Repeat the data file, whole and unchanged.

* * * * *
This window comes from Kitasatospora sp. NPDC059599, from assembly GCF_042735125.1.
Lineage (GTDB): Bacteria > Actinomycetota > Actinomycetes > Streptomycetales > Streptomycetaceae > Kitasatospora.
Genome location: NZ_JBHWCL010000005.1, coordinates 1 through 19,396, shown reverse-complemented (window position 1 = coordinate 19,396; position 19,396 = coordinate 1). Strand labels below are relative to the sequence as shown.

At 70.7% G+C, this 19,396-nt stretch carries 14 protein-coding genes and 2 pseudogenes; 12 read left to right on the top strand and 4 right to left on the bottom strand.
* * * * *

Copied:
This window comes from Kitasatospora sp. NPDC059599, from assembly GCF_042735125.1.
Lineage (GTDB): Bacteria > Actinomycetota > Actinomycetes > Streptomycetales > Streptomycetaceae > Kitasatospora.
Genome location: NZ_JBHWCL010000005.1, coordinates 1 through 19,396, shown reverse-complemented (window position 1 = coordinate 19,396; position 19,396 = coordinate 1). Strand labels below are relative to the sequence as shown.

At 70.7% G+C, this 19,396-nt stretch carries 14 protein-coding genes and 2 pseudogenes; 12 read left to right on the top strand and 4 right to left on the bottom strand.